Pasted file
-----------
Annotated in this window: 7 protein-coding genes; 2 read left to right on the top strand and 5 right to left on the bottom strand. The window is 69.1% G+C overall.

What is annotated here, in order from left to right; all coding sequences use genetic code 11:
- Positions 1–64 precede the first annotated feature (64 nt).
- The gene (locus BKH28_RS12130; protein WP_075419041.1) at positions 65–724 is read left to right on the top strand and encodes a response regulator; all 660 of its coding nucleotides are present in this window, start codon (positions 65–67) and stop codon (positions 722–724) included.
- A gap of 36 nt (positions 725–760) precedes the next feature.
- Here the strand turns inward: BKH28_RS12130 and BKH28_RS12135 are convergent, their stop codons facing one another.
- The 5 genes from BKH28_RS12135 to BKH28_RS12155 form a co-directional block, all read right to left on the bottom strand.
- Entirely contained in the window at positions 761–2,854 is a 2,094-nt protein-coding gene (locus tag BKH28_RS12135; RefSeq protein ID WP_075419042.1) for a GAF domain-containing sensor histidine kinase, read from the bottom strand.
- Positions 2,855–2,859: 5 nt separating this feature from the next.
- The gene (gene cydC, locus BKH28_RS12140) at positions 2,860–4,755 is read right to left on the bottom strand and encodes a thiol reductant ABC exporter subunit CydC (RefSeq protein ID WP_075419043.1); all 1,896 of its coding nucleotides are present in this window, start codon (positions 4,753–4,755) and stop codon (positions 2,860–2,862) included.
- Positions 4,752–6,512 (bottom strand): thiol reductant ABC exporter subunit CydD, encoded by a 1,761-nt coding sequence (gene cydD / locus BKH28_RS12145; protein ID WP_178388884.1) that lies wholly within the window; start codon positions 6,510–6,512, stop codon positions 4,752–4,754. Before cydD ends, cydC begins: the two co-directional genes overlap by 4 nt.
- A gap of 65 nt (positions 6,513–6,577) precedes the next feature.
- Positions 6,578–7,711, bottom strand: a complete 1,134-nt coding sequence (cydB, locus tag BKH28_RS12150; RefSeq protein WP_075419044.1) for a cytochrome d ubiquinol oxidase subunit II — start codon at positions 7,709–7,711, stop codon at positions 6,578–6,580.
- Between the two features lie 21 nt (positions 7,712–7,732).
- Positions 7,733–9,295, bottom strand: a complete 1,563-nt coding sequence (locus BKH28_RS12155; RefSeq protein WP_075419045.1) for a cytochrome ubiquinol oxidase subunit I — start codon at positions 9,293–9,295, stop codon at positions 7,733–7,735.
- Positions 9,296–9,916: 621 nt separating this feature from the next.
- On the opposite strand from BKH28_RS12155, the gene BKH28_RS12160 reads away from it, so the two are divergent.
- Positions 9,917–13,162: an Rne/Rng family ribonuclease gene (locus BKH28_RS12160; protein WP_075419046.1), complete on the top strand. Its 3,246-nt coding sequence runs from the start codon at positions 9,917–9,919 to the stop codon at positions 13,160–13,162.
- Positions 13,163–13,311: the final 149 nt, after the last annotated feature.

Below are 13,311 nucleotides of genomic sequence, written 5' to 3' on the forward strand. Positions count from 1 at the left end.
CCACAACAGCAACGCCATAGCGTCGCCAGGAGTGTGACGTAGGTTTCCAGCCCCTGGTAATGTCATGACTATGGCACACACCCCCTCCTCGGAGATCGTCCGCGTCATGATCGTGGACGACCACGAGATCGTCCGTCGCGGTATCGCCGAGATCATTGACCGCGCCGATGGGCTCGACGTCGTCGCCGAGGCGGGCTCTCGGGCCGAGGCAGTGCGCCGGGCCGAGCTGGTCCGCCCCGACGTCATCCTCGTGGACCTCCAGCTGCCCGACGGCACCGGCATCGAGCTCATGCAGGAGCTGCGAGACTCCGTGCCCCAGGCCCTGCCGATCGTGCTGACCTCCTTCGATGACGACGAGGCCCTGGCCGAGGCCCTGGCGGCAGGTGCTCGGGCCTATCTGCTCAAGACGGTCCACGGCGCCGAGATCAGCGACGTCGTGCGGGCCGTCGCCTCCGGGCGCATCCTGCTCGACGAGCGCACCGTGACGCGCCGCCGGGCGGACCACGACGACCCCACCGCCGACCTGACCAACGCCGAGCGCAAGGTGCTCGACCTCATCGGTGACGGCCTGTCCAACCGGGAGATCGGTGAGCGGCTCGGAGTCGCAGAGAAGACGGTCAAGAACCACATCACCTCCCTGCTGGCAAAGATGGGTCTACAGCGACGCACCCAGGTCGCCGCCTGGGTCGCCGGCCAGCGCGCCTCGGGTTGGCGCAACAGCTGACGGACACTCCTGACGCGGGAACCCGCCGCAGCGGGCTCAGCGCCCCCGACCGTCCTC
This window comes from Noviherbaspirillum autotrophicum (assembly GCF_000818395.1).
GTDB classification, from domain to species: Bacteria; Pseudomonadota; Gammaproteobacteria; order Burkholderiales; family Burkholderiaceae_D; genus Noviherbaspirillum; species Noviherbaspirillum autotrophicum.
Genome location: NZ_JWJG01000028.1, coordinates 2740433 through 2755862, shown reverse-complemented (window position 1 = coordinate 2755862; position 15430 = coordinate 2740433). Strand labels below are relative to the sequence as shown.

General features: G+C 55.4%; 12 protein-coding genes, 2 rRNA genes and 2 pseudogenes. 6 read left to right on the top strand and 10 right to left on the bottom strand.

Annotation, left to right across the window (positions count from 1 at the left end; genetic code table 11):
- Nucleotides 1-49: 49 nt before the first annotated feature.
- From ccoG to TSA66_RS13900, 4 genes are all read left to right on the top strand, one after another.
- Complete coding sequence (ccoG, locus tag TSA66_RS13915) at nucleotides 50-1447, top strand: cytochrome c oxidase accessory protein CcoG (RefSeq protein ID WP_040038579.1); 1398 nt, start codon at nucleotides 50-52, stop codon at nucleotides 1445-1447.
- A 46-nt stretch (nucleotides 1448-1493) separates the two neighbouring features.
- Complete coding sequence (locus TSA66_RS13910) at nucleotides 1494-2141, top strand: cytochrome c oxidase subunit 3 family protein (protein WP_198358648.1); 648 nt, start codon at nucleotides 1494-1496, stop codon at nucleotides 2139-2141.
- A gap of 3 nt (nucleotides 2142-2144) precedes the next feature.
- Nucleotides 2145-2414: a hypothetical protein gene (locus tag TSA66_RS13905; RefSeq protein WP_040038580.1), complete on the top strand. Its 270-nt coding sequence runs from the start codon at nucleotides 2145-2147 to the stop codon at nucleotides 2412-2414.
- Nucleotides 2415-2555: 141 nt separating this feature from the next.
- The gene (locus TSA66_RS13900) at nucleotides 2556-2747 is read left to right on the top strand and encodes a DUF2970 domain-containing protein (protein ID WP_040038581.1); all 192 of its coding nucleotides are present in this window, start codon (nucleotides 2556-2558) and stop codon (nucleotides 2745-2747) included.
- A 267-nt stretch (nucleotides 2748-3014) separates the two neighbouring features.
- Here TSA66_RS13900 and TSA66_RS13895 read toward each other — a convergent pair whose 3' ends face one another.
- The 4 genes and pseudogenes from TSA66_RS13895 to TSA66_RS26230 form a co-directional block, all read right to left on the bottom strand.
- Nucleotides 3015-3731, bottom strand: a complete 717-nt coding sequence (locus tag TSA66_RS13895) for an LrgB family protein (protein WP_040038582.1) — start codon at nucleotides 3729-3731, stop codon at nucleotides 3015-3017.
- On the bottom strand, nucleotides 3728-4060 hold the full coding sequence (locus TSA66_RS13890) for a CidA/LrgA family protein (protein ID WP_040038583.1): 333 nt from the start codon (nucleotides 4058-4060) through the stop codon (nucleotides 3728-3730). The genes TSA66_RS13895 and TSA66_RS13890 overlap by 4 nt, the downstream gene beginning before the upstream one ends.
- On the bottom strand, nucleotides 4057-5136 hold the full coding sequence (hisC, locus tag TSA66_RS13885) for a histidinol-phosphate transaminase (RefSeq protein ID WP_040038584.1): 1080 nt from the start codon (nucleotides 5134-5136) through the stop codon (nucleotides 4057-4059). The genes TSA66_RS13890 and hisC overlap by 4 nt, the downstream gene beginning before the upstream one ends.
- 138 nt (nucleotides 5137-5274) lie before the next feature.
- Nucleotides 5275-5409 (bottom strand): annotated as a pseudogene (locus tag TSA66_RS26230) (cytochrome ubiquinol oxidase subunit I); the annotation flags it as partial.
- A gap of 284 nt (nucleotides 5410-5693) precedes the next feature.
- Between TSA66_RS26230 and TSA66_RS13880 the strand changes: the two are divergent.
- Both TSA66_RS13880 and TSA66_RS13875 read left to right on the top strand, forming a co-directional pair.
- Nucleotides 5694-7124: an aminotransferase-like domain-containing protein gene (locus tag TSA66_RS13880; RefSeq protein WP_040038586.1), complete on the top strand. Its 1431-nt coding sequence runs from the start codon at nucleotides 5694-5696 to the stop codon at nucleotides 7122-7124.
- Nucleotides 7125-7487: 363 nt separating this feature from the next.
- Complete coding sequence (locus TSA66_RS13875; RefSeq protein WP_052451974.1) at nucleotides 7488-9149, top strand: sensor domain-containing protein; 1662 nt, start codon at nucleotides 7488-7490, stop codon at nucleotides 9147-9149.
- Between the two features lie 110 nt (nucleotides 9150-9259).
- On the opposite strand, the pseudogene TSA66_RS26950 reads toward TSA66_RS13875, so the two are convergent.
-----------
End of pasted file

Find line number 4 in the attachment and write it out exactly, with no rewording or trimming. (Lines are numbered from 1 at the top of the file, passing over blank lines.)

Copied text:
- The gene (locus BKH28_RS12130; protein WP_075419041.1) at positions 65–724 is read left to right on the top strand and encodes a response regulator; all 660 of its coding nucleotides are present in this window, start codon (positions 65–67) and stop codon (positions 722–724) included.